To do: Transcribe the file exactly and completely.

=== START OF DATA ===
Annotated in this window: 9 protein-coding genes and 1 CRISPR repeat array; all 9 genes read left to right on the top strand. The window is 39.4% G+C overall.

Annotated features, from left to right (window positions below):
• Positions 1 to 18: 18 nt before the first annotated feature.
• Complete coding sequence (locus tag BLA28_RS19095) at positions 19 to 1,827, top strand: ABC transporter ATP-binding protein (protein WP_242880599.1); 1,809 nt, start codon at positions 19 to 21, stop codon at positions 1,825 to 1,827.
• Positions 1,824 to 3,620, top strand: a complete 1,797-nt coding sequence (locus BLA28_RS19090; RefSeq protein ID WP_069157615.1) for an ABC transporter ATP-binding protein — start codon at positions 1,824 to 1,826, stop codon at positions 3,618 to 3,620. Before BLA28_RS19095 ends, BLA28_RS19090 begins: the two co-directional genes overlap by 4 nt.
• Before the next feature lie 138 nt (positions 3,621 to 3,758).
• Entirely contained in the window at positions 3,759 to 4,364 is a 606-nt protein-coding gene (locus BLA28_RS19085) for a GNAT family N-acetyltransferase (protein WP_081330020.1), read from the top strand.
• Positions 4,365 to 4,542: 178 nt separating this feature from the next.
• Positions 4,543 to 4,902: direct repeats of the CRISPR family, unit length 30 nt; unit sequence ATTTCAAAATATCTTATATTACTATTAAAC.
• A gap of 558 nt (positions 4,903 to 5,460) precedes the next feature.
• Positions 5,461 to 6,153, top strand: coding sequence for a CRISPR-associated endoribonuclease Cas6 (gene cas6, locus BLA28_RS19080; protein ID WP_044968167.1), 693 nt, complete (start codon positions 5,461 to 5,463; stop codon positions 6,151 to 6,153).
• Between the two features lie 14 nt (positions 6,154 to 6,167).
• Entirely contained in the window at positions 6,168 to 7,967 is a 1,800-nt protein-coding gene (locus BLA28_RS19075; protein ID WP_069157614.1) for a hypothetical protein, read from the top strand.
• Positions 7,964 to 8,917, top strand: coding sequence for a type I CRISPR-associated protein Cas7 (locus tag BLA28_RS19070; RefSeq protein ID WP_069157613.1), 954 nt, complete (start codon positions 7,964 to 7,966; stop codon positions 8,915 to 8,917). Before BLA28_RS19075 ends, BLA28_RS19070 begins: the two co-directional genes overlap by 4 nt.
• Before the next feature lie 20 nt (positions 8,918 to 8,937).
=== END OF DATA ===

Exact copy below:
Annotated in this window: 9 protein-coding genes and 1 CRISPR repeat array; all 9 genes read left to right on the top strand. The window is 39.4% G+C overall.

Annotated features, from left to right (window positions below):
• Positions 1 to 18: 18 nt before the first annotated feature.
• Complete coding sequence (locus tag BLA28_RS19095) at positions 19 to 1,827, top strand: ABC transporter ATP-binding protein (protein WP_242880599.1); 1,809 nt, start codon at positions 19 to 21, stop codon at positions 1,825 to 1,827.
• Positions 1,824 to 3,620, top strand: a complete 1,797-nt coding sequence (locus BLA28_RS19090; RefSeq protein ID WP_069157615.1) for an ABC transporter ATP-binding protein — start codon at positions 1,824 to 1,826, stop codon at positions 3,618 to 3,620. Before BLA28_RS19095 ends, BLA28_RS19090 begins: the two co-directional genes overlap by 4 nt.
• Before the next feature lie 138 nt (positions 3,621 to 3,758).
• Entirely contained in the window at positions 3,759 to 4,364 is a 606-nt protein-coding gene (locus BLA28_RS19085) for a GNAT family N-acetyltransferase (protein WP_081330020.1), read from the top strand.
• Positions 4,365 to 4,542: 178 nt separating this feature from the next.
• Positions 4,543 to 4,902: direct repeats of the CRISPR family, unit length 30 nt; unit sequence ATTTCAAAATATCTTATATTACTATTAAAC.
• A gap of 558 nt (positions 4,903 to 5,460) precedes the next feature.
• Positions 5,461 to 6,153, top strand: coding sequence for a CRISPR-associated endoribonuclease Cas6 (gene cas6, locus BLA28_RS19080; protein ID WP_044968167.1), 693 nt, complete (start codon positions 5,461 to 5,463; stop codon positions 6,151 to 6,153).
• Between the two features lie 14 nt (positions 6,154 to 6,167).
• Entirely contained in the window at positions 6,168 to 7,967 is a 1,800-nt protein-coding gene (locus BLA28_RS19075; protein ID WP_069157614.1) for a hypothetical protein, read from the top strand.
• Positions 7,964 to 8,917, top strand: coding sequence for a type I CRISPR-associated protein Cas7 (locus tag BLA28_RS19070; RefSeq protein ID WP_069157613.1), 954 nt, complete (start codon positions 7,964 to 7,966; stop codon positions 8,915 to 8,917). Before BLA28_RS19075 ends, BLA28_RS19070 begins: the two co-directional genes overlap by 4 nt.
• Before the next feature lie 20 nt (positions 8,918 to 8,937).